New Economics Papers
on Law and Economics
Issue of 2007‒07‒07
nine papers chosen by
Jeong-Joon Lee, Towson University

  1. The Origins of State Capacity: Property Rights, Taxation, and Politics By Besley, Timothy J.; Persson, Torsten
  2. Sub-federal administrative regulation of entry in Russia By Kolomak Evgeniya
  3. Racial Discrimination Among NBA Referees By Joseph Price; Justin Wolfers
  4. Pitfalls to Avoid when Measuring Institutions: Is 'Doing Business' Damaging Business? By Benito Arruñada
  5. Causes and Consequences of Tax Morale: An Empirical Investigation By Benno Torgler; Markus Schaffner
  6. Ownership structure, sharing of control and legal framework. International evidence By López de Foronda Pérez, Óscar; López-Iturriaga, Félix; Santamaría Mariscal, Marcos
  7. UK Merger Remedies under Scrutiny By Michael Harker
  8. To Abuse, or not to Abuse: Discrimination between Consumers By Pinar Akman
  9. Introducing Competition and Deregulating the British Domestic Energy Markets: a Legal and Economic Discussion By Michael Harker; Catherine Waddams Price

  1. By: Besley, Timothy J.; Persson, Torsten
    Abstract: Economists generally assume the existence of sufficient institutions to sustain a market economy and tax the citizens. However, this starting point cannot easily be taken for granted in many states, neither in history nor in the developing world of today. This paper develops a framework where "policy choices", regulation of markets and tax rates, are constrained by "economic institutions", which in turn reflect past investments in legal and fiscal state capacity. We study the economic and political determinants of these investments. The analysis shows that common interest public goods, such as fighting external wars, as well as political stability and inclusive political institutions, are conducive to building state capacity. Preliminary empirical evidence based on cross-country data find a number of correlations consistent with the theory.
    Keywords: development; property rights; state capacity
    JEL: D70 E60 H10 K40 O10
    Date: 2007–06
  2. By: Kolomak Evgeniya
    Abstract: The project assesses the sub-federal regulation of market entry around Russian regions by addressing two problems: what are the consequences of the regulation and what determines the variation of the market entry regulation among the regions. Assumptions of public interest regulation and public choice theories are tested. Empirical base of the project is the constructed data set, describing the administrative regulation of entry by start-up companies in Russian regions.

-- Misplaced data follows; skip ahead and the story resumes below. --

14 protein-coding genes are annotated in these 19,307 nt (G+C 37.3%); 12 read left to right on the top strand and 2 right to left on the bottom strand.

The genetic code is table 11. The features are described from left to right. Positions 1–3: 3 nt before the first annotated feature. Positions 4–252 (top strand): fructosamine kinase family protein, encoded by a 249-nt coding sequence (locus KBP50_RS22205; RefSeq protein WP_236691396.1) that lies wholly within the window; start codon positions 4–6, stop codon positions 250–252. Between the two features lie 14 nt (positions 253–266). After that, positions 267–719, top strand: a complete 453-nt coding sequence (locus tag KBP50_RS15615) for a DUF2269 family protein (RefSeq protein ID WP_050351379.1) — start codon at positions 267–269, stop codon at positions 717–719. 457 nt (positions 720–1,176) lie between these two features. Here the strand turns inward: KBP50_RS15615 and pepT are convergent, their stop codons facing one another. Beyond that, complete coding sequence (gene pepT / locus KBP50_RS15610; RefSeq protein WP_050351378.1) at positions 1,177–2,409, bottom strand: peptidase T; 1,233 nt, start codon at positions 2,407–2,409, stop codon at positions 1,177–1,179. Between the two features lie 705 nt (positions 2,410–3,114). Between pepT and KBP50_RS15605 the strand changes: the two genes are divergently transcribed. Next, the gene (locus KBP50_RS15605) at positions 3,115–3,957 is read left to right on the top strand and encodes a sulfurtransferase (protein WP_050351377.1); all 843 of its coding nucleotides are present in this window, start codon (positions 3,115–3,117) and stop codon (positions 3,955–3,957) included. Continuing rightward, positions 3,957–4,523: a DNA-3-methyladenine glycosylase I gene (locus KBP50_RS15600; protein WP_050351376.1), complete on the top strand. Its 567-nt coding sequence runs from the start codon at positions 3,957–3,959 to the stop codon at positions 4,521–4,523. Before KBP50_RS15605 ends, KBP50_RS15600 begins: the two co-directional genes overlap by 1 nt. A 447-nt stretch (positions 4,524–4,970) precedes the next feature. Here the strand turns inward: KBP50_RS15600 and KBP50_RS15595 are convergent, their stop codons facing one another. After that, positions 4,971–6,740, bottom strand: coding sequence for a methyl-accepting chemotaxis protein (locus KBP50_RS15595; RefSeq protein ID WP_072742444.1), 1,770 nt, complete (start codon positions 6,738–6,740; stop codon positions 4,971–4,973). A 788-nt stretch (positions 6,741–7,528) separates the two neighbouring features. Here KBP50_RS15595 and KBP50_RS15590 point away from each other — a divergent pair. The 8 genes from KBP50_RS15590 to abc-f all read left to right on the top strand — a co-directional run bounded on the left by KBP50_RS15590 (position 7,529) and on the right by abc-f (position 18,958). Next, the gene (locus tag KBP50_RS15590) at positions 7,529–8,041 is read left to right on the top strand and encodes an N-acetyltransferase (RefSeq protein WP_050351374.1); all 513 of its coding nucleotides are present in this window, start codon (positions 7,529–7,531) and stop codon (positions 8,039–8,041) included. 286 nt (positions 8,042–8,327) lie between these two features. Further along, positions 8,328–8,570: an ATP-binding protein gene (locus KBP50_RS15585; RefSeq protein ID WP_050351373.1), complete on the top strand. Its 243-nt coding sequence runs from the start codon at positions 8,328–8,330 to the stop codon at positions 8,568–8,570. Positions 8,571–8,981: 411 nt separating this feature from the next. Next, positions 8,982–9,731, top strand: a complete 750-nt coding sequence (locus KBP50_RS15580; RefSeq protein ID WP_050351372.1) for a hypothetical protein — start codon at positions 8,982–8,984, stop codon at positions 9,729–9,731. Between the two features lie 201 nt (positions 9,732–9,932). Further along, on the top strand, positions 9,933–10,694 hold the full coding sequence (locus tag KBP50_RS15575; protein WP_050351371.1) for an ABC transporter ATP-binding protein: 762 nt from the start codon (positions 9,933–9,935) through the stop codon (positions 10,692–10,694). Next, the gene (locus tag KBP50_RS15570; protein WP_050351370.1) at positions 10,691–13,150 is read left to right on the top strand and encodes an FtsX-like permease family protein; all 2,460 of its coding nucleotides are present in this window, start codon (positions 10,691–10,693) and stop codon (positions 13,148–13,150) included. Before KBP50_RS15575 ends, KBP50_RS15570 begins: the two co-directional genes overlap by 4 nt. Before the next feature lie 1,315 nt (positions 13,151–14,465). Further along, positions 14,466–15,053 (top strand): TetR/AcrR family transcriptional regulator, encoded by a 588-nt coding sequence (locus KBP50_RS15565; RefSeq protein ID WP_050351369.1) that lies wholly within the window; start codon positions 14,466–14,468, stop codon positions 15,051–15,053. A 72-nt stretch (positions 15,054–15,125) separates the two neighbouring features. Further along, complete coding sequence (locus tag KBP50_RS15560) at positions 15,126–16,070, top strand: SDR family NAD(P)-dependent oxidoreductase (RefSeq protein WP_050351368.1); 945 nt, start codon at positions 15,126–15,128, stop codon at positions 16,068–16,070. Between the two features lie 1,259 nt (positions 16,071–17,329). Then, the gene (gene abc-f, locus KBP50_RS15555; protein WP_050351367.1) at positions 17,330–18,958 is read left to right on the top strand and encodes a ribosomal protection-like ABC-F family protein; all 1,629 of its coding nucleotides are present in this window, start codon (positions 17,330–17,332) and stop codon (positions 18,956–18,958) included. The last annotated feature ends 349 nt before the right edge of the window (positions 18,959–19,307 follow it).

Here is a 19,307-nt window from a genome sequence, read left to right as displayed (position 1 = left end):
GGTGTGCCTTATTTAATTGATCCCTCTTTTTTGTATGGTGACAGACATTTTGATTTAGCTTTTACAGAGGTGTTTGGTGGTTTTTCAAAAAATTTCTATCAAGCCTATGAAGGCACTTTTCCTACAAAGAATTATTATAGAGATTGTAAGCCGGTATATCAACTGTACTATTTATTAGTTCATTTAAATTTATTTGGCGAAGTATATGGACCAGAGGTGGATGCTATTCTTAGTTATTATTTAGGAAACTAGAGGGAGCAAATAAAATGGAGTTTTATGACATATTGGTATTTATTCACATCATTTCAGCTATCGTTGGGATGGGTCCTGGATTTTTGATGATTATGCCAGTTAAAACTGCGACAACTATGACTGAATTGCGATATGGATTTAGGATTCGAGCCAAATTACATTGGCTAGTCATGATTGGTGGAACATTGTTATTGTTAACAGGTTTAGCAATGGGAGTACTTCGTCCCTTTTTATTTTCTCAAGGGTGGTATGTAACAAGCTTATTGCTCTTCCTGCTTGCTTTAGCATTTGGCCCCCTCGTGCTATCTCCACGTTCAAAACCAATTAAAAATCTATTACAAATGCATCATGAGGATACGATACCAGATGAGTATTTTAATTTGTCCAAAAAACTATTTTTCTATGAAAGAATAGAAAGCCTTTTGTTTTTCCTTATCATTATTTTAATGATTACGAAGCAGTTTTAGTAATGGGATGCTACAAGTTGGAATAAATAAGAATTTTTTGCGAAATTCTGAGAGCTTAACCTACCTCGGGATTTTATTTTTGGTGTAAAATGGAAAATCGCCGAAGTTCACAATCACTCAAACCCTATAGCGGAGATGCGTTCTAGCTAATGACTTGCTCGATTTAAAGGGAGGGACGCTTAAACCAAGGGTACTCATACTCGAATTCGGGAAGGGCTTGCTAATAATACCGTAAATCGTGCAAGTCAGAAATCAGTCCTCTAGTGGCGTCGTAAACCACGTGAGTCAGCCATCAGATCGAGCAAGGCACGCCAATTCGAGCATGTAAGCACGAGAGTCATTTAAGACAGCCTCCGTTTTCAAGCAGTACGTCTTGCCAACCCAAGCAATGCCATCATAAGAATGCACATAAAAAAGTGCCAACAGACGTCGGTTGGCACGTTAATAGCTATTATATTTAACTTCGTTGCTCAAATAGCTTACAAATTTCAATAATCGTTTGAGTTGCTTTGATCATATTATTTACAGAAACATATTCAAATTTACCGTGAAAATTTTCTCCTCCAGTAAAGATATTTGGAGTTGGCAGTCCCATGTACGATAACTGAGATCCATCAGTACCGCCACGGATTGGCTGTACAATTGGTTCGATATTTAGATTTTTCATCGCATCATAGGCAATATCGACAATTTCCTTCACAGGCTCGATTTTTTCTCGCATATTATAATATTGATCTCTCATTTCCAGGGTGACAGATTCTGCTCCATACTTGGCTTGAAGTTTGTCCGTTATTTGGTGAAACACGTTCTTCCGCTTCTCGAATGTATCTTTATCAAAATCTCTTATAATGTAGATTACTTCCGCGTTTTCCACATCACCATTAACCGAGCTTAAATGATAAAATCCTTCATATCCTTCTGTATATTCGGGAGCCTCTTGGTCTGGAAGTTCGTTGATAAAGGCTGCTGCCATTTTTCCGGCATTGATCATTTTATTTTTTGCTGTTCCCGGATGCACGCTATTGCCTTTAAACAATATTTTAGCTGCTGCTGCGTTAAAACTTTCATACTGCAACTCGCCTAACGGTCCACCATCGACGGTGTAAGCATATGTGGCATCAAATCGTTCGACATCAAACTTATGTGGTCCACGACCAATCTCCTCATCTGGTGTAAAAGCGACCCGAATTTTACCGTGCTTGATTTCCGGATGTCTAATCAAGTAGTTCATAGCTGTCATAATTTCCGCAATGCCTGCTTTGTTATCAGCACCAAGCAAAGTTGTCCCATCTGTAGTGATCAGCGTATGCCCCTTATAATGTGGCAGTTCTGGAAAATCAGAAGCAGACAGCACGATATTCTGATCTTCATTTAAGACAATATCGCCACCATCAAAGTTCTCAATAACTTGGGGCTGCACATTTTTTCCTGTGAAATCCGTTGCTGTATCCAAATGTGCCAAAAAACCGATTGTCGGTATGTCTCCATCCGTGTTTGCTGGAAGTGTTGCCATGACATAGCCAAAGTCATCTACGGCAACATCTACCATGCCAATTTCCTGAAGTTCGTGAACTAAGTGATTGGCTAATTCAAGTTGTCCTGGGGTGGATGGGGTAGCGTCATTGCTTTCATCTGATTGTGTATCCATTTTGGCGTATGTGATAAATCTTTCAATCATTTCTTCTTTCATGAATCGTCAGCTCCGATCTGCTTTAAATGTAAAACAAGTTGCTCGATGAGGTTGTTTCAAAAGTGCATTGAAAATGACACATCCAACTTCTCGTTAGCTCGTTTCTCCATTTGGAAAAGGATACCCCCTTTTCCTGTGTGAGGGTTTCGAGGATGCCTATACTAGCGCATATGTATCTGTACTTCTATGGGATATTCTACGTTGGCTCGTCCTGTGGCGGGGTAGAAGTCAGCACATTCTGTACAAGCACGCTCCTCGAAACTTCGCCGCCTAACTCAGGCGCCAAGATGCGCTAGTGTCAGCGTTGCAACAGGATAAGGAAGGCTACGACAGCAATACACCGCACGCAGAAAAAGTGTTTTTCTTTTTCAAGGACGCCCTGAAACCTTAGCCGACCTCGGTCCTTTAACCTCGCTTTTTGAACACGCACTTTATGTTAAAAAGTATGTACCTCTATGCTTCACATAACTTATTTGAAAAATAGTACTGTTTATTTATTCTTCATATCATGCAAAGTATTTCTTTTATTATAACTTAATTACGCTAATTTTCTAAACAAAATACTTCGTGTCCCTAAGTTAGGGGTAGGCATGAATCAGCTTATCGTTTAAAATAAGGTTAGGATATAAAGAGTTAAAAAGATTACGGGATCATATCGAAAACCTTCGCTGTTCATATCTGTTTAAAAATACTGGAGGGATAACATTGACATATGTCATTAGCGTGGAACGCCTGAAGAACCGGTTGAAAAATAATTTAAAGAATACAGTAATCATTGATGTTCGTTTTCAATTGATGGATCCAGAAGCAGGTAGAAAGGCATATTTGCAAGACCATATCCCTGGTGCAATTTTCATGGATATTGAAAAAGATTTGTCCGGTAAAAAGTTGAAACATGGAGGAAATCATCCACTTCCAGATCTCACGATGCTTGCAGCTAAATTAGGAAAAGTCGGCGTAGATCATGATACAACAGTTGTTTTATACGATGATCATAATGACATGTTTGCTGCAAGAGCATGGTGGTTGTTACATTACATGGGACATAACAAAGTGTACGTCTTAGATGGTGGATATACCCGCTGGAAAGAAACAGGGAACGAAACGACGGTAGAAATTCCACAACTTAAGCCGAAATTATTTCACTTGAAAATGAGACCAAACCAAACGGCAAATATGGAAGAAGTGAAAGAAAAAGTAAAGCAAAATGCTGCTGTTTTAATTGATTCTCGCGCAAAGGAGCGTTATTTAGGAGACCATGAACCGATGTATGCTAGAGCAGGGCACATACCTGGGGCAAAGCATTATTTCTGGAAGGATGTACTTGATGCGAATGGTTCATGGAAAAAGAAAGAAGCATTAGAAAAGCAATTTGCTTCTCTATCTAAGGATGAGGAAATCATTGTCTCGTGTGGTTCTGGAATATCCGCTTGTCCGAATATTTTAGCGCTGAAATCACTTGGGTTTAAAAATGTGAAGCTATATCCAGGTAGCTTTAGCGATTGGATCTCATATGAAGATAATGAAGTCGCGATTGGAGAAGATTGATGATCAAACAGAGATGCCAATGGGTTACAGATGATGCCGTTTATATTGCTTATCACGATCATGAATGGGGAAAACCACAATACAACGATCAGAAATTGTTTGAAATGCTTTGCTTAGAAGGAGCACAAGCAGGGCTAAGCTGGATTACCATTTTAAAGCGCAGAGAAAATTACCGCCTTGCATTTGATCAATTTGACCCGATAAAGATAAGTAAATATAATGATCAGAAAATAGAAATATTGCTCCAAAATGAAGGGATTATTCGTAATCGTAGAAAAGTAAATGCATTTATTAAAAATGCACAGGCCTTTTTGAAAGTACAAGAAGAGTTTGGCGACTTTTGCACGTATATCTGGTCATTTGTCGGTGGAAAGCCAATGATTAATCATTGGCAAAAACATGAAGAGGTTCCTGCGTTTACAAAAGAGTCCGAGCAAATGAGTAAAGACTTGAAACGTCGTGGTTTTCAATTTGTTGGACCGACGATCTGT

JEL: K2 K4
    Date: 2007–05–10
  3. By: Joseph Price (Cornell University); Justin Wolfers (Wharton School, University of Pennsylvania, CEPR, NBER and IZA)
    Abstract: The NBA provides an intriguing place to test for taste-based discrimination: referees and players are involved in repeated interactions in a high-pressure setting with referees making the type of split-second decisions that might allow implicit racial biases to manifest themselves. Moreover, the referees receive constant monitoring and feedback on their performance. (Commissioner Stern has claimed that NBA referees "are the most ranked, rated, reviewed, statistically analyzed and mentored group of employees of any company in any place in the world.") The essentially arbitrary assignment of refereeing crews to basketball games, and the number of repeated interactions allow us to convincingly test for own-race preferences. We find - even conditioning on player and referee fixed effects (and specific game fixed effects) - that more personal fouls are called against players when they are officiated by an opposite-race refereeing crew than when officiated by an own-race crew. These biases are sufficiently large that we find appreciable differences in whether predominantly black teams are more likely to win or lose, based on the racial composition of the refereeing crew.